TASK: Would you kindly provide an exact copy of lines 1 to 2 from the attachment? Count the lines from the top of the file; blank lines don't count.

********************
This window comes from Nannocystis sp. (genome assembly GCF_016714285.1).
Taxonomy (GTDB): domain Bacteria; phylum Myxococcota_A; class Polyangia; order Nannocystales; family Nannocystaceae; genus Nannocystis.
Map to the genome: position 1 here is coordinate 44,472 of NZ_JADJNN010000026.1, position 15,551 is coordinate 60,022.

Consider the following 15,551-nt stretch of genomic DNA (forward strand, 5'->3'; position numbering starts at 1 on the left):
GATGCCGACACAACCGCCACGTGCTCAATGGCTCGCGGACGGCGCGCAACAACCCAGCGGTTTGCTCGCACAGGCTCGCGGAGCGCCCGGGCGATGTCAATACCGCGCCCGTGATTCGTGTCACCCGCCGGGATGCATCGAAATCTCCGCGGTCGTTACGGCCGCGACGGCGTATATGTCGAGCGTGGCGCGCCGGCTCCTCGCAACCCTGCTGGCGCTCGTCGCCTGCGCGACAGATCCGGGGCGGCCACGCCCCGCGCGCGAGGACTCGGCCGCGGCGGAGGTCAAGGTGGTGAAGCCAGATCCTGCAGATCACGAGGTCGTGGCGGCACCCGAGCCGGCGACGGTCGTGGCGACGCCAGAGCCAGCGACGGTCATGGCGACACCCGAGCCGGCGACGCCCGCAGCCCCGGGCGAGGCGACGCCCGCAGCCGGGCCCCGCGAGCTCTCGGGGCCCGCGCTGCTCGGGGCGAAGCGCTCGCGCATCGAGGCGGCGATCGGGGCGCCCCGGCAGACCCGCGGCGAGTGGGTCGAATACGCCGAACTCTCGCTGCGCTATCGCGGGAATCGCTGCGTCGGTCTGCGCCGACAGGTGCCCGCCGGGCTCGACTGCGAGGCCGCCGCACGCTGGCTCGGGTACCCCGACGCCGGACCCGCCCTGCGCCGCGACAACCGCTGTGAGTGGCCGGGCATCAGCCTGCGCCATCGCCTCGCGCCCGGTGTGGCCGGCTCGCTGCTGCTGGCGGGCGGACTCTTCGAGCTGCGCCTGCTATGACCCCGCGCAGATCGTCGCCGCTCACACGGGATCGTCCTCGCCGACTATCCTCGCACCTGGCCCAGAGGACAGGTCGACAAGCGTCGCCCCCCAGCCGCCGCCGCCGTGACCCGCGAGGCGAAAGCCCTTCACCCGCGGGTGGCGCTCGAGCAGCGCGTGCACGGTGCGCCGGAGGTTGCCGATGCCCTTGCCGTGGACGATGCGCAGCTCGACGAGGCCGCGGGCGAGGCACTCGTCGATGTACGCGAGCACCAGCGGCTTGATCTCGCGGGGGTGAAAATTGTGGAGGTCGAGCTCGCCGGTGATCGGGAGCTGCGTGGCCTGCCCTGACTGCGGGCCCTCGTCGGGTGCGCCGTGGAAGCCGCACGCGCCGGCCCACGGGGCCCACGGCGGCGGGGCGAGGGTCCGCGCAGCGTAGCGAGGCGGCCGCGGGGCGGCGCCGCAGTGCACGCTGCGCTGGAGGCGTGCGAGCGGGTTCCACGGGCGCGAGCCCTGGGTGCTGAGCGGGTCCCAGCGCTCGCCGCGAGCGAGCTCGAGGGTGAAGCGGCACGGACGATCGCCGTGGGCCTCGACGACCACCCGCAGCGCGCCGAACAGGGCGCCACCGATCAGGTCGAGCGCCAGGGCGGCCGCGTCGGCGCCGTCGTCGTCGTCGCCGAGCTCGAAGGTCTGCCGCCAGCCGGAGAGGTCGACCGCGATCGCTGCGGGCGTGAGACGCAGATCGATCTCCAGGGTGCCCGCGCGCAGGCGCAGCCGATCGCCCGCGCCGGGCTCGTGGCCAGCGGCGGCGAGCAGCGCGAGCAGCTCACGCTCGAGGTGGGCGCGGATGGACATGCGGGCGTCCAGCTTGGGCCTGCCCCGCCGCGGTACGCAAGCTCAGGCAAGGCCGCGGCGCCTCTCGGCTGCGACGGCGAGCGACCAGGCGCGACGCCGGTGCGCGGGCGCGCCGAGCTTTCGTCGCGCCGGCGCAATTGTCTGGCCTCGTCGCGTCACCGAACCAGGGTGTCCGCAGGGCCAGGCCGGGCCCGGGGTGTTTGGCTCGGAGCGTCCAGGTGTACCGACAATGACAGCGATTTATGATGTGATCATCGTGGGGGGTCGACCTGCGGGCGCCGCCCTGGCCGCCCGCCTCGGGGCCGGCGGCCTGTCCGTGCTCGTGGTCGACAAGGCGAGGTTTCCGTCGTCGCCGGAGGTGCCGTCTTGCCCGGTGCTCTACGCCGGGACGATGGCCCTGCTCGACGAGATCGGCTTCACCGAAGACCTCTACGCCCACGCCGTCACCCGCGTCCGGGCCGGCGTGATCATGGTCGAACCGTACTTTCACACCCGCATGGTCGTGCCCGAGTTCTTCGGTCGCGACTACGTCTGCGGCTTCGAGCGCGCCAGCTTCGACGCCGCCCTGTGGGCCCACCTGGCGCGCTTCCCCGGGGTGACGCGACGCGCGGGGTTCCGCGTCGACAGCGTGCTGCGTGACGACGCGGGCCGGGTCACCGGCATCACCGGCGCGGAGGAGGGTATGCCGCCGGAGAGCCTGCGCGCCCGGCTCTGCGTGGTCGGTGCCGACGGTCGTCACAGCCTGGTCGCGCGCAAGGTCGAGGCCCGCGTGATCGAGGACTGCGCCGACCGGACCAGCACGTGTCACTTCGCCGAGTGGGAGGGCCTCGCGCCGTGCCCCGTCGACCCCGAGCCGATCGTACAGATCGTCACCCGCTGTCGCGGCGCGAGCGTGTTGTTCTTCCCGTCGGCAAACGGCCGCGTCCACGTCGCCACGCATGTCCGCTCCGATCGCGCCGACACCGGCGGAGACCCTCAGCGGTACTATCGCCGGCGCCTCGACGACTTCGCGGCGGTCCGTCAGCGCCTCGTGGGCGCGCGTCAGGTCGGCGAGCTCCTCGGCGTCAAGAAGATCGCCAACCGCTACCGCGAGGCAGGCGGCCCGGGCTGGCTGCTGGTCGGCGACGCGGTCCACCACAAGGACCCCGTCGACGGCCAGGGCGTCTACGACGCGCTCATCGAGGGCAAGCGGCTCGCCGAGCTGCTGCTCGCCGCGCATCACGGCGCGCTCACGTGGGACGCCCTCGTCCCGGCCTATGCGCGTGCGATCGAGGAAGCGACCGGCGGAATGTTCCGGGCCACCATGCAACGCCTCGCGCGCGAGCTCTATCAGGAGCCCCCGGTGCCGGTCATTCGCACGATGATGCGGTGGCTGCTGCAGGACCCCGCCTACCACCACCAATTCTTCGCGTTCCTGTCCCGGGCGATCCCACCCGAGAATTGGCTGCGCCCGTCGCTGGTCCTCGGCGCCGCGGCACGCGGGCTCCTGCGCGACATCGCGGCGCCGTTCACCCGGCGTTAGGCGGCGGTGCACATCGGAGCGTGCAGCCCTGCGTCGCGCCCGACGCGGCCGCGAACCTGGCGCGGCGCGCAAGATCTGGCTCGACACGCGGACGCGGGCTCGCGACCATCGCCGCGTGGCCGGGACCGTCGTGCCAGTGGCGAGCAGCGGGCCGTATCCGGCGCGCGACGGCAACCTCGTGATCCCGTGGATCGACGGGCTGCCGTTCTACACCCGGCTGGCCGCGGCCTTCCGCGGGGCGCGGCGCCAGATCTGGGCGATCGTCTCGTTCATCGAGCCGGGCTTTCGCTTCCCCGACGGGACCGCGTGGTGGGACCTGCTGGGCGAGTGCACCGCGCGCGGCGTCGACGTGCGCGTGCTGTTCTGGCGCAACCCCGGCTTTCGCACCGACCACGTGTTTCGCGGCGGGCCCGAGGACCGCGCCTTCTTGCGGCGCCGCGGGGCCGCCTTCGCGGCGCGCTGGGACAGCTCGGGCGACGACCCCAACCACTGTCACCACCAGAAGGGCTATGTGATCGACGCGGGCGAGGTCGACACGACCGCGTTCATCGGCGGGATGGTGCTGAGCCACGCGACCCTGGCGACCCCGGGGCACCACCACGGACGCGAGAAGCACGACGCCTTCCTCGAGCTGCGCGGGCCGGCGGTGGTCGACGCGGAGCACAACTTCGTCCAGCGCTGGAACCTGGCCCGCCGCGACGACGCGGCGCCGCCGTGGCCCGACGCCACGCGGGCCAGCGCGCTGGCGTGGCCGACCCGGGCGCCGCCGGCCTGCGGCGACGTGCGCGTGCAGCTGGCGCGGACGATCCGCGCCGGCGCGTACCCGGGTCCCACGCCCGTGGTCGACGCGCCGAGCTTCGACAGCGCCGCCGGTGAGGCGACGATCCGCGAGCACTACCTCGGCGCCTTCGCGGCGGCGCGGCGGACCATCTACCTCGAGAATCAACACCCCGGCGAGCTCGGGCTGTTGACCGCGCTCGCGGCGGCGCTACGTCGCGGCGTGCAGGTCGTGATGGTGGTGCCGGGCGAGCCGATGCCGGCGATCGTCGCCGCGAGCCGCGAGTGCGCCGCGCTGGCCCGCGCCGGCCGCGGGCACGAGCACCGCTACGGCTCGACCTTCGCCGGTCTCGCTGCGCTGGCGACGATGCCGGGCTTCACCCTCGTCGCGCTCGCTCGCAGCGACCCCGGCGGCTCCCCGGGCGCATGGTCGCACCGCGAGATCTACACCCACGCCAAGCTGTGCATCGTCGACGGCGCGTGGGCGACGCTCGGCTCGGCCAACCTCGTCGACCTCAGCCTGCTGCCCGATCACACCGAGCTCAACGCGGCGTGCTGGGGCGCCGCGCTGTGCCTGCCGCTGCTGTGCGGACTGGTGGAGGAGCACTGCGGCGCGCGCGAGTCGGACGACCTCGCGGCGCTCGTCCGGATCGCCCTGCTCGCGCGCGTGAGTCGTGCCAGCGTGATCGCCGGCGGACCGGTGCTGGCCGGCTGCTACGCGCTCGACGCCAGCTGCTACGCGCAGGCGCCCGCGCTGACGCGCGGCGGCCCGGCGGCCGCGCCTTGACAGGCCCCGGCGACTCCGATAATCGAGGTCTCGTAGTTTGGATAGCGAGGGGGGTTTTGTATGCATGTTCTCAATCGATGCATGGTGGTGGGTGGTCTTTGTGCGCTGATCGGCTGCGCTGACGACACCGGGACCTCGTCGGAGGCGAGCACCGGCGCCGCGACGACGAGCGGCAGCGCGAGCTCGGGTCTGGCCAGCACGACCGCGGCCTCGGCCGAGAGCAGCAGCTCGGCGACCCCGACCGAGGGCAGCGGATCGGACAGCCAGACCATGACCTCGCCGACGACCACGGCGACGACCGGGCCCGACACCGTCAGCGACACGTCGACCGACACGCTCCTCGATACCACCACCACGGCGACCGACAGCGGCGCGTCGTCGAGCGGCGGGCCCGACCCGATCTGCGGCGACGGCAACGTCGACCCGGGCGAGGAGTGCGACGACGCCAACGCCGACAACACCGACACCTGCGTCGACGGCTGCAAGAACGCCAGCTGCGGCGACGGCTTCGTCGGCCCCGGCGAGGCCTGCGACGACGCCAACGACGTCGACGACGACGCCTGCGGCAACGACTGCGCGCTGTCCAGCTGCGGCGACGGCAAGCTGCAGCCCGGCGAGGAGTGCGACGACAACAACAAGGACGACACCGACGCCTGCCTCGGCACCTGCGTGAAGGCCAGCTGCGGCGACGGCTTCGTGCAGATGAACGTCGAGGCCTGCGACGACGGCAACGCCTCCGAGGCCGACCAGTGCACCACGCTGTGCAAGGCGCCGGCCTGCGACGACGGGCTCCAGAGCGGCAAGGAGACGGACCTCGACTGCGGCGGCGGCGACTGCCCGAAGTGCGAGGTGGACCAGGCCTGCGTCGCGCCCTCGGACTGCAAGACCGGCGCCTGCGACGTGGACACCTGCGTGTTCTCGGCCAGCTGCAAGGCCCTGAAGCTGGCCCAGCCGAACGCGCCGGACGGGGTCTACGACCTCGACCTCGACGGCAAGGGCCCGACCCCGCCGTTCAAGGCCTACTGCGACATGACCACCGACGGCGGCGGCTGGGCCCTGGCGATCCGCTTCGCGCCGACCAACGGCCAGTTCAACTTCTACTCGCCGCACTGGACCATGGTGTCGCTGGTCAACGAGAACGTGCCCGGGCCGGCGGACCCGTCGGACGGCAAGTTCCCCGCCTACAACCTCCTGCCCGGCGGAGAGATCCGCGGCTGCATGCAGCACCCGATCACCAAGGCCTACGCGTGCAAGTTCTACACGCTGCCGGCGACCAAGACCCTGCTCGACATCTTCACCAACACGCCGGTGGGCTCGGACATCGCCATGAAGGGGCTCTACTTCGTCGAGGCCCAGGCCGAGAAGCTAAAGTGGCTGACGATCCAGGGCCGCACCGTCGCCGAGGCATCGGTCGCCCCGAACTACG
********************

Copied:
This window comes from Nannocystis sp. (genome assembly GCF_016714285.1).
Taxonomy (GTDB): domain Bacteria; phylum Myxococcota_A; class Polyangia; order Nannocystales; family Nannocystaceae; genus Nannocystis.